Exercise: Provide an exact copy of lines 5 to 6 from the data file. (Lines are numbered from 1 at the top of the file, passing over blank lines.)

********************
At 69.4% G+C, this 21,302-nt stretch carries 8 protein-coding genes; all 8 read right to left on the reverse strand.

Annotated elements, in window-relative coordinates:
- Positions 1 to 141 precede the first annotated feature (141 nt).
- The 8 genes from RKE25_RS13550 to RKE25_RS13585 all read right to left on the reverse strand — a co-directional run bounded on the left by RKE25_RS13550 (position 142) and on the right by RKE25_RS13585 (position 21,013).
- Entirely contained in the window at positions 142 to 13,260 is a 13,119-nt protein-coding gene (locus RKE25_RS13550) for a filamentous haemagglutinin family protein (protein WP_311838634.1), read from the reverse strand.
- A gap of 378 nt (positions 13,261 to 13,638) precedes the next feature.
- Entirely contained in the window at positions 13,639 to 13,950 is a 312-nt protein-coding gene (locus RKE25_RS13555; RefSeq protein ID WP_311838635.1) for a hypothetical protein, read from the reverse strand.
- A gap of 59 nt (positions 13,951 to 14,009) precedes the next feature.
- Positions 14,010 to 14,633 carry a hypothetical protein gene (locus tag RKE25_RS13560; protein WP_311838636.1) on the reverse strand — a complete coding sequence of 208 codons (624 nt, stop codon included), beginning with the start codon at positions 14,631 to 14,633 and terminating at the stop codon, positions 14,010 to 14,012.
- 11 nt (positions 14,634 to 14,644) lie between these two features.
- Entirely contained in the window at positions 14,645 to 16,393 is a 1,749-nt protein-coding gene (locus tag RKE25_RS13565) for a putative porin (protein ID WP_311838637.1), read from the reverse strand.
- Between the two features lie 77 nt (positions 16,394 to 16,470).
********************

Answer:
- Entirely contained in the window at positions 142 to 13,260 is a 13,119-nt protein-coding gene (locus RKE25_RS13550) for a filamentous haemagglutinin family protein (protein WP_311838634.1), read from the reverse strand.
- A gap of 378 nt (positions 13,261 to 13,638) precedes the next feature.